VDH adjusting strategy to get more people vaccinated sooner

Some supply of second doses will be reassigned as first doses

State health leaders are reassessing their vaccine roll-out plan in an effort to speed up the process. This comes as Virginia no longer sits near the bottom as compared to other state’s vaccination rates.

As more Virginians get the COVID-19 vaccine, the Commonwealth is making progress.

The federal government promises 15% more doses next week and state leaders are reworking the plan. Dr. Danny Avula is the state vaccine coordinator.

“We are encouraging some providers to convert some of those second doses to first doses and so what that means is that we’ve just got to manage more effectively,” Dr. Avula said.

The Virginia Department of Health said 40,000 people will get their first doses next week under this new plan. They’re confident that the delay between first and second doses, combined with increased vaccine production, is enough to cover the difference.

“What does have to change is that we just have to manage that and track that because when we convert second doses to first doses we need to make sure we’re prepared to come behind that with two times that number,” Dr. Avula said. “The only piece of bad news is that is it’s not a 100% increase we really need and could handle significantly more vaccine given the infrastructure that’s been built up.”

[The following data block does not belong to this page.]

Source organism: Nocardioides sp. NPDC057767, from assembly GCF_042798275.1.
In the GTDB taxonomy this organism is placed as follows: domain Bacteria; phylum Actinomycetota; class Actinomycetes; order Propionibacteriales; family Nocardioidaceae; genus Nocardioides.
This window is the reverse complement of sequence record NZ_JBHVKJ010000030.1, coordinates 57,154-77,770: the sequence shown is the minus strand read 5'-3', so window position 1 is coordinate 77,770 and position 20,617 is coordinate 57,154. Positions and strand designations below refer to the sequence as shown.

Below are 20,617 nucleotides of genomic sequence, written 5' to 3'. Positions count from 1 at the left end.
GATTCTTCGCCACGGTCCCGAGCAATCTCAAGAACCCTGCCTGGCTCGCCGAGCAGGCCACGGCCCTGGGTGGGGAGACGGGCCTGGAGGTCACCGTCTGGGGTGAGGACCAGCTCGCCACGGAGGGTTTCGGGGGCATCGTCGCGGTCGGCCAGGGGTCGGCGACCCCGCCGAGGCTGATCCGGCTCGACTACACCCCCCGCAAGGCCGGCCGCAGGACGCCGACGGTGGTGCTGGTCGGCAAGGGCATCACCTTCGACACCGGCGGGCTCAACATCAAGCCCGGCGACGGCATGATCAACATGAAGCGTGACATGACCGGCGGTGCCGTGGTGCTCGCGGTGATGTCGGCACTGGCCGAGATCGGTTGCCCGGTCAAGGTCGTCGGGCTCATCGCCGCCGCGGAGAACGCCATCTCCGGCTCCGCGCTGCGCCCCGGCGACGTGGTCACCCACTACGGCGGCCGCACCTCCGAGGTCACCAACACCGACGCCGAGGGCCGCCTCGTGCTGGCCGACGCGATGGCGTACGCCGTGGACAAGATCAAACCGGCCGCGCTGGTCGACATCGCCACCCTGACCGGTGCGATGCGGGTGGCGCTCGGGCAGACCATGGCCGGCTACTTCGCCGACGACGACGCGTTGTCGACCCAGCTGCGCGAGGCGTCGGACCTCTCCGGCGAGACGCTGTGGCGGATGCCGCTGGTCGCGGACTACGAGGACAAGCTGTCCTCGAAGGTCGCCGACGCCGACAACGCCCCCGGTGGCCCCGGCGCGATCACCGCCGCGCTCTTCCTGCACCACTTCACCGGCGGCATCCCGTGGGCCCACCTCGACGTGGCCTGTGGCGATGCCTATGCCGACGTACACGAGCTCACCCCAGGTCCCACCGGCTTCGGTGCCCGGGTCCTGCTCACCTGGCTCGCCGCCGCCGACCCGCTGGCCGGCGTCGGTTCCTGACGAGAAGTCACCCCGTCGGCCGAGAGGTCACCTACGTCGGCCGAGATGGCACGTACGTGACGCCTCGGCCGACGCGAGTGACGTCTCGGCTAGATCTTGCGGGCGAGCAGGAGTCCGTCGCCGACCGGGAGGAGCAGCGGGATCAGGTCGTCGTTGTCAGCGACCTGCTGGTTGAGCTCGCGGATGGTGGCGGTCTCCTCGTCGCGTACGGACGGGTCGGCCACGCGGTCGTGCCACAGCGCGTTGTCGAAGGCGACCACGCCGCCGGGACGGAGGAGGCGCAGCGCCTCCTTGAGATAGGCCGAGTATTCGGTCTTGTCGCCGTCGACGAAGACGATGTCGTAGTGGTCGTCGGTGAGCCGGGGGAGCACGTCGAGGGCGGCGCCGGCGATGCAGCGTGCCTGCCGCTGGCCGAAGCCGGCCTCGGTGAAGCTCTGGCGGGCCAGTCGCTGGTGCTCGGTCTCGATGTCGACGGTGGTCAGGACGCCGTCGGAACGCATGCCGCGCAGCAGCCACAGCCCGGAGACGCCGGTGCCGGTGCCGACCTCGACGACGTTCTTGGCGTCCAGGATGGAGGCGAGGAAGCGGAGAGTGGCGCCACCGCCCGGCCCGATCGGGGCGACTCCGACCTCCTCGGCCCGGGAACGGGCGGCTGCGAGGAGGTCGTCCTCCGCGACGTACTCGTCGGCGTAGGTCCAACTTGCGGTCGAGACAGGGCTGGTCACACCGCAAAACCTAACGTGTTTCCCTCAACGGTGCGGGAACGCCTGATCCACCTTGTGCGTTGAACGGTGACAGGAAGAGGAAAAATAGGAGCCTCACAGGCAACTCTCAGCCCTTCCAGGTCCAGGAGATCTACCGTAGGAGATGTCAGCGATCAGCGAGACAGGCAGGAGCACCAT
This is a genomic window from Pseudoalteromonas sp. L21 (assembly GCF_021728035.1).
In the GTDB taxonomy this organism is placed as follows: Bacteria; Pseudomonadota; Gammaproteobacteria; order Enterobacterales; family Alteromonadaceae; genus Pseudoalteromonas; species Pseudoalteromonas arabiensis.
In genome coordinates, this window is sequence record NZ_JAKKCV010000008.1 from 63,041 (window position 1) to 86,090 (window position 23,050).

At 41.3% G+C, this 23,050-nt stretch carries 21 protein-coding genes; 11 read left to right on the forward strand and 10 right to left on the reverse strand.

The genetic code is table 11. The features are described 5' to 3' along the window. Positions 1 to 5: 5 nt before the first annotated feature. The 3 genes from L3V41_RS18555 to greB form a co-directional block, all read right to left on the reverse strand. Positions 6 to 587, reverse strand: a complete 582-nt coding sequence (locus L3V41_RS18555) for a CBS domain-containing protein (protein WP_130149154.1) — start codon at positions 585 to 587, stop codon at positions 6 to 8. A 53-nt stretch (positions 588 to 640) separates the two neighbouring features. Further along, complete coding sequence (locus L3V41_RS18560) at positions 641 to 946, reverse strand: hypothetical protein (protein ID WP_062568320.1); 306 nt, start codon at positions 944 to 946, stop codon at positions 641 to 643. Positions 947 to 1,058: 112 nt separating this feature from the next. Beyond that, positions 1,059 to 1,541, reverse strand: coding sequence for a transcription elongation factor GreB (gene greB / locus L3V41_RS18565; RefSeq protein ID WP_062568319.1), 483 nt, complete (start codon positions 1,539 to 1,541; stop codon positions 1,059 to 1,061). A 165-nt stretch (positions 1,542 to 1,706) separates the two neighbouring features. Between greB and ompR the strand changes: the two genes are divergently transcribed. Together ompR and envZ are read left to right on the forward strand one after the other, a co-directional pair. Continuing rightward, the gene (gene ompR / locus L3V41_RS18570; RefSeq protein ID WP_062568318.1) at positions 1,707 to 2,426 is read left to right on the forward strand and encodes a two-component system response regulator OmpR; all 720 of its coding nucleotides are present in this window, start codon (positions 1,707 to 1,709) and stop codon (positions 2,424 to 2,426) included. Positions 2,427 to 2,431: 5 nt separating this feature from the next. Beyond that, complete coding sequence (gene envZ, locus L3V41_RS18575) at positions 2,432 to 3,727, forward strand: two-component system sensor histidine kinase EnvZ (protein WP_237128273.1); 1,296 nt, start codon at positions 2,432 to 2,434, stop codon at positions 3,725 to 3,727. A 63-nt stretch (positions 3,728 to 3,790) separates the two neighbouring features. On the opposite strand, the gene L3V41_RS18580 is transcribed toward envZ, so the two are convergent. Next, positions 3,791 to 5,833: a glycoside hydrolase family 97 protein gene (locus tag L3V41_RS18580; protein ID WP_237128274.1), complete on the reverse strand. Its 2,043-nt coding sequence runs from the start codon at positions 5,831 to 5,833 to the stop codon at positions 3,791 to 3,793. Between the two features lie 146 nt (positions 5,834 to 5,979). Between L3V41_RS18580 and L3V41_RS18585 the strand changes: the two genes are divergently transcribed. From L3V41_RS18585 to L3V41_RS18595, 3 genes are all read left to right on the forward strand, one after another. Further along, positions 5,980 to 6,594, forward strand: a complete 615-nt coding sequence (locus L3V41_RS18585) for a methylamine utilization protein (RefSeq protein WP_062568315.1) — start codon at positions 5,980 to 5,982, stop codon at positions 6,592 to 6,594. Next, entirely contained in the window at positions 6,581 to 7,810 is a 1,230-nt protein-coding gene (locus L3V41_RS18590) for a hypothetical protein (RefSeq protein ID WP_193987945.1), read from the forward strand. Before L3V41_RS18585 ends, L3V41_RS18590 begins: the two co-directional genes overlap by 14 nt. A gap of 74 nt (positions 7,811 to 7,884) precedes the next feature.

Statewide data remains incomplete due to poor record-keeping in the initial rush to get the vaccine out. State leaders are trying to work backward to track those down and shore up the numbers.

According to the state dashboard, nearly 600,000 doses have at least one dose, which is 7% of the state’s population. Nearly 100,000 have received both doses. Together nearly 700,000 doses have been administered.

Moving forward Dr. Avula believes they’ll be at a more consistent 1 to 1 ratio.

“For every new 105,000 or 110,000 doses that are coming into the state, those will all get used up every week and then we’ll just have the corresponding second doses behind that,” Dr. Avula said.

So far mass vaccine clinics have been the primary method for inoculating people outside the healthcare setting. But Dr. Avula said while that works in more urban centers, our more rural areas are different. Not everyone can gather at a single location and local health districts are working on alternatives.

“So what is the plan? It’s to get vaccine distributed equitably to every area and have the local health districts work with their partners to really drive that strategy,” Dr. Avula said.

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